NDAs are a common thing in business. There are several reasons why you might need to sign one, including to protect a company’s intellectual property. But when it comes to signing NDA before interview, you do need to take a good look at what you’re signing and make sure that you’re not limiting yourself and your future career.
In this article, we’re going to look at what an NDA is, the consequences of breaching an NDA, when it’s okay to sign an NDA, and when you really should walk away.
What is an NDA?
NDA stands for “non-disclosure agreement.” This is a legally binding contract that limits what you can or can’t discuss outside of your interview. You are agreeing not to share any sensitive information that the company might give you during your interview. If you do so, your potential employer can claim breach of contract and may be able to sue you.
When signing NDA before interview, you might find that you’re presented with something called a confidentiality agreement, a confidential disclosure agreement, or a secrecy agreement. All of these are just different names for an NDA.
What are the consequences of breaching an NDA?
When signing NDA before interview, be aware that there can be real consequences if you breach the non-disclosure agreement:
- You may have to pay damages if a court finds that you maliciously leaked information.
- You may have to pay damages to compensate your employer for any monetary loss.
- You could be sued by your employer.
- Your reputation could be harmed and future potential employers may not consider you for employment.
How long should an NDA last?
Most NDAs should have a starting date on it and an end date during which you can’t share any stated information within the NDA. This should be tailored to suit the type of information being covered by the NDA.
When you read your NDA, look at how long you will be expected to keep confidentiality, as this may have an impact on you and your career. You may also be putting yourself under legal liability for longer than necessary.
Be aware that for certain trade or intellectual property information, the NDA may not have an end date. For example, there’s never going to come a point where KFC is happy to share their secret recipe.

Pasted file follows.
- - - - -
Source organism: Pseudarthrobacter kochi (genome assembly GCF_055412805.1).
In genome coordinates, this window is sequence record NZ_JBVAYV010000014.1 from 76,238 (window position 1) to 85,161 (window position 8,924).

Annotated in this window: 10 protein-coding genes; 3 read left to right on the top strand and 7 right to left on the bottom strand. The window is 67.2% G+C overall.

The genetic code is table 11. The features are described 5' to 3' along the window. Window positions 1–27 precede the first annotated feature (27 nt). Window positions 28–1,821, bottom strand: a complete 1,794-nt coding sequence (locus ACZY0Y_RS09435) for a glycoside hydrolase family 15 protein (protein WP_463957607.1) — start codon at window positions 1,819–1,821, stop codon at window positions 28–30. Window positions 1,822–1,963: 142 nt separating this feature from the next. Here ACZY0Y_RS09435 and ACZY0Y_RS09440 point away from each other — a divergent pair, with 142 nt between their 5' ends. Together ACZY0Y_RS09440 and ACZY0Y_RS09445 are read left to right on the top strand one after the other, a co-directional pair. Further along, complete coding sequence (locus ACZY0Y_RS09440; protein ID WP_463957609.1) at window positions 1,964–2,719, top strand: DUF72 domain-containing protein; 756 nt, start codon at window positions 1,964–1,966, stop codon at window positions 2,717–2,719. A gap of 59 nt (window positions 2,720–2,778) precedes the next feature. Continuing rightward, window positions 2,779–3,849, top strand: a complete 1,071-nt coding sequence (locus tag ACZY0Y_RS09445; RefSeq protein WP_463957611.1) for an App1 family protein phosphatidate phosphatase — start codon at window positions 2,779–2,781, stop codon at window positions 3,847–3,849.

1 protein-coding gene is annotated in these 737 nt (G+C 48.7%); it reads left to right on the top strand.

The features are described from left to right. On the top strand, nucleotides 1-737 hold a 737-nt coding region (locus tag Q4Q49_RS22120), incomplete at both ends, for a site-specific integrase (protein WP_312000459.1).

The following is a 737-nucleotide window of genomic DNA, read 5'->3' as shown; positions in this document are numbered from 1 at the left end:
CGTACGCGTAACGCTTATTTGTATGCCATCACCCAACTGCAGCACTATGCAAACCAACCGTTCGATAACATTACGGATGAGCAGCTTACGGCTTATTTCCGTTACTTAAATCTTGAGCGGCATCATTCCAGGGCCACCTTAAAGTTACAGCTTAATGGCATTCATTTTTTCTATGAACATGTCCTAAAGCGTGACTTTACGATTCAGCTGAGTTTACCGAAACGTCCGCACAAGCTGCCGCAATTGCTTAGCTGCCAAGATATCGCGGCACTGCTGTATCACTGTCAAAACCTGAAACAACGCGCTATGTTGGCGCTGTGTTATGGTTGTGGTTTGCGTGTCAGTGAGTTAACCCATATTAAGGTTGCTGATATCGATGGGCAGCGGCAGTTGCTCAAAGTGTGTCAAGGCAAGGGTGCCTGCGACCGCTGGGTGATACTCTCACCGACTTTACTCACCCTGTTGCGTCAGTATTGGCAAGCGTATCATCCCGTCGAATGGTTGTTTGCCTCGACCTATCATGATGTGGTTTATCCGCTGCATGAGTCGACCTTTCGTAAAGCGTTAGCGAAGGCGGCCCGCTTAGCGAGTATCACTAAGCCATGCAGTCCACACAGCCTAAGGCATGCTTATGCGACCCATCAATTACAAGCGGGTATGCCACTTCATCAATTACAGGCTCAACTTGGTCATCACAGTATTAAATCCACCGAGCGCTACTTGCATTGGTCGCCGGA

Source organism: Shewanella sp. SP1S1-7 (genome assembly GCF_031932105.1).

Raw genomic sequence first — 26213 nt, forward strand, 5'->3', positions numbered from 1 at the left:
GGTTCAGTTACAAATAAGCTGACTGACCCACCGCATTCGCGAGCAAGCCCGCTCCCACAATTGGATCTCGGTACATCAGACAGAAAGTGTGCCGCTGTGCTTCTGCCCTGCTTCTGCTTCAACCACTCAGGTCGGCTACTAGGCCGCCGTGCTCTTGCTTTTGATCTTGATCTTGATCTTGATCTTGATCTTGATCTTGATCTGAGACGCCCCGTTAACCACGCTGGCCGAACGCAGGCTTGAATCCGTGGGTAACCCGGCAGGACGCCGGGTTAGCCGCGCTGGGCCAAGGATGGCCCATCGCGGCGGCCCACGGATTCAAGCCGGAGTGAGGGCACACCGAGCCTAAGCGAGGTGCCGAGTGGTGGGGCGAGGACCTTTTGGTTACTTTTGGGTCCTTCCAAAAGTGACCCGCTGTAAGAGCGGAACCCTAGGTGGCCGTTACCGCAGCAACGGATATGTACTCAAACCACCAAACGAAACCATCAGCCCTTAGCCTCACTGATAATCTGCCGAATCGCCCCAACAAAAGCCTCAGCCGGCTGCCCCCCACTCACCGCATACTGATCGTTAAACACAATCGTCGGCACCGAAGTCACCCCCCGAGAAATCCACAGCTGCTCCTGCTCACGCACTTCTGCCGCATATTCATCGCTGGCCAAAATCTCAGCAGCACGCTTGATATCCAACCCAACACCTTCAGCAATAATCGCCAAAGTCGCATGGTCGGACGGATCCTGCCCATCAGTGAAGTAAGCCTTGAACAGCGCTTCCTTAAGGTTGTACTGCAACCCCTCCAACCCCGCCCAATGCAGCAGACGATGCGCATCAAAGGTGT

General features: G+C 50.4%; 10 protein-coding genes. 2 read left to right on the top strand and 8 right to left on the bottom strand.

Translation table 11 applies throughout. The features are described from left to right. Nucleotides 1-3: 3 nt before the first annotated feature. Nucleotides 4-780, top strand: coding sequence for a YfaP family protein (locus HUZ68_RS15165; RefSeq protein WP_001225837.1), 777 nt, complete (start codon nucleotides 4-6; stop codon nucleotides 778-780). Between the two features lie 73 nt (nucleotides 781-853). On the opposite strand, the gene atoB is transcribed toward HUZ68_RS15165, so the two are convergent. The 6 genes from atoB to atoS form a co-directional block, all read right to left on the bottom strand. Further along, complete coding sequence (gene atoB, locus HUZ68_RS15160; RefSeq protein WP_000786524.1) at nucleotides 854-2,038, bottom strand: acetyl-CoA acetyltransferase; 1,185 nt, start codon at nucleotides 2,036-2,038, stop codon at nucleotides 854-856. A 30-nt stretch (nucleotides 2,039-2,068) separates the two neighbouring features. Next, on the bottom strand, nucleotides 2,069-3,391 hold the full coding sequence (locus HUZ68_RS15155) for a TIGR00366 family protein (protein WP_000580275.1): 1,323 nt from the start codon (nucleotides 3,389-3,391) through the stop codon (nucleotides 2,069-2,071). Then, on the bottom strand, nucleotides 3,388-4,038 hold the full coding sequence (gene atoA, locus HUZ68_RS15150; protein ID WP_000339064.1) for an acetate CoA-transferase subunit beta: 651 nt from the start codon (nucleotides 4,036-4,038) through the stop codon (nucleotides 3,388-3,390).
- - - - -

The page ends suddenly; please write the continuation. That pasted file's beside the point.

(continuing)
What information must you keep confidential?
This should be clearly stated in your NDA, usually in categories of information, like trade secrets and proprietary processes. If it’s not clearly stated, be very wary of signing, as you could open yourself up to being sued when you don’t know what you can’t talk about.
For signing NDA before interview, the NDA should at least specify the information the employer is going to share during the interview. But it should be narrow in scope, and not written in broad, unclear terms.
What should you do to keep confidentiality?
If you do sign your NDA before your interview, you will need to adhere to the terms and keep any information you are given confidential for the life of the agreement. Even if you leak information on accident, you will still be legally liable.
If you are given any written or electronic information, you will need to use strong passwords to protect your devices. You might also use a firewall, VPN, and encryption.
If you have physical copies, you should keep any sensitive information in locked storage. If you need to destroy information, you must use a shredder, or a trusted shredding service, to destroy the information.
When is it okay to sign an NDA?
“In almost every profession – whether it’s law or journalism, finance or medicine or academia or running a small business – people rely on confidential communications to do their jobs. We count on the space of trust that confidentiality provides. When someone breaches that trust, we are all worse off for it.” Hillary Clinton
Genuine NDAs are used to protect client and customer information. Your NDA might specify customer databases and personal information, client lists, trade secrets, product designs, schematics, business and marketing plans, new inventions, and more.
Asking you to sign an NDA for any of these reasons is perfectly normal. In fact, an NDA can be a good thing in this case. You are protecting your potential employer, your current employer, and yourself, with a genuine NDA.
The NDA, however, should be narrowly focused only on what needs to be specified and no more. This allows your potential employer to freely share information about your role and the company during your interview.
However, there are things to watch out for when signing an NDA and I’ll explore some of those below.